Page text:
Community Association Tip of the Week – “Employee or Contracted Vendor”


Many Associations struggle with the question as to whether an individual is a contracted vendor or an employee of the Association.  This can become even more confusing when dealing with a sole proprietor or a resident of the community who performs services for the Association that would normally be performed by a licensed contractor.  Is that individual a contractor, just because the Association has a “contract” with them and pays them without withholding any payroll taxes, SDI, FICA, etc.?

 It can be very difficult to determine whether one is an employee or contractor and a potential liability for those who make a mistake.  Simply having a contract or stating that one is a contractor may not make them one. 

 For years, California has prohibited employers from incorrectly classifying employees as independent contractors.  The prohibition ensures that employers pay payroll taxes to the State and overtime wages to employees. The law was recently overhauled to dramatically increase the penalties for misclassification and to extend those penalties beyond the employee/employer relationship.  Employers (Associations) can now face civil penalties ranging from $5,000 to $15,000 per misclassified employee!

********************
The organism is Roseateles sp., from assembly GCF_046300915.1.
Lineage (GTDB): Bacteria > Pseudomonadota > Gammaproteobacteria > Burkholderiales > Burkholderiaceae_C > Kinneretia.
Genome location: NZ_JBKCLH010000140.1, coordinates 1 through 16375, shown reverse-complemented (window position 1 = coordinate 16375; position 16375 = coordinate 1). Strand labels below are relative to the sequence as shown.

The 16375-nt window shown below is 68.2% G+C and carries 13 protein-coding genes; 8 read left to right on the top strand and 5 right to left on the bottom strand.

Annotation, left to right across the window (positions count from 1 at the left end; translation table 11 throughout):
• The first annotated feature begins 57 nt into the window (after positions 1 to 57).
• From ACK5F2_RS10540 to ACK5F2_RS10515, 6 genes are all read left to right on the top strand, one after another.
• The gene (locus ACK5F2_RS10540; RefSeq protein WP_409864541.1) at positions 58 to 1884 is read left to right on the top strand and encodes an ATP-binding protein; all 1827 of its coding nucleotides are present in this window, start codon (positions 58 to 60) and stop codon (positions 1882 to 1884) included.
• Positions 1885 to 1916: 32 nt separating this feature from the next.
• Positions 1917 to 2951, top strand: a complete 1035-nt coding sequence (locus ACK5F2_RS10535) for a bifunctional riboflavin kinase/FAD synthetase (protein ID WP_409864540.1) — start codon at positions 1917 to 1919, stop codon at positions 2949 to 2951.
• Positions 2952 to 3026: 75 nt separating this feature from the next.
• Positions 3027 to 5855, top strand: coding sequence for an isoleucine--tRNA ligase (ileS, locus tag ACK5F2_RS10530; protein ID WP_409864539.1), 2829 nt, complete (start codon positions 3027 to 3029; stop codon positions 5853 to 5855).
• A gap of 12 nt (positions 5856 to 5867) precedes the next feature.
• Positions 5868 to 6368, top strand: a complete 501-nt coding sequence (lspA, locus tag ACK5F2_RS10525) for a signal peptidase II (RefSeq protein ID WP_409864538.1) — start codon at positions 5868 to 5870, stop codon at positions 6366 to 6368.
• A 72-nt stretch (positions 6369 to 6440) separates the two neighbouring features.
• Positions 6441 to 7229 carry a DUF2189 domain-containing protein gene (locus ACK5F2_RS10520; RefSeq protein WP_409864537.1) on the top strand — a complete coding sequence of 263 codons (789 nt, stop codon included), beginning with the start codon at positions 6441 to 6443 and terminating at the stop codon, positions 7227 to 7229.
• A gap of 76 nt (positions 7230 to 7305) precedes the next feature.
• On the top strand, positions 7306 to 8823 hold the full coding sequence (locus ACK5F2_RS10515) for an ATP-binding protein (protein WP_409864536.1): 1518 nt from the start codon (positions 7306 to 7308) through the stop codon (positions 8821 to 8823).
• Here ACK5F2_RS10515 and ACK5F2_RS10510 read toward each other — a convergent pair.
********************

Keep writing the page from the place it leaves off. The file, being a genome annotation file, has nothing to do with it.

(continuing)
Perhaps more importantly, the California Legislature decided to extend its labor code liability beyond the employment context.  California’s new law places joint and severe liability upon anyone who advises an employer to misclassify workers as independent contractors.  This could adversely affect property managers as well.

 Lastly, there is the problem of having an independent contractor actually lawfully declared an employee who is then injured making the Association responsible for workers compensation benefits.  If the Association has no workers compensation policy in force, this could create a financial liability to the Association. Accordingly, we recommend that every Association carry a minimum premium workers compensation policy (currently around $600.00 annually) and that legal counsel be involved in determining whether an individual is truly a contractor or employee.

Please feel free to contact us with any questions or comments. 

 **The information contained in this HOA Tip of the Week is for information purposes only and is not specific legal advice or a substitute for specific legal counsel.   Readers should not act upon this information without seeking professional counsel.    If you do not want us to contact you by email, we will gladly unsubscribe you from our online community by replying to this email with the word “remove” in the subject line**   





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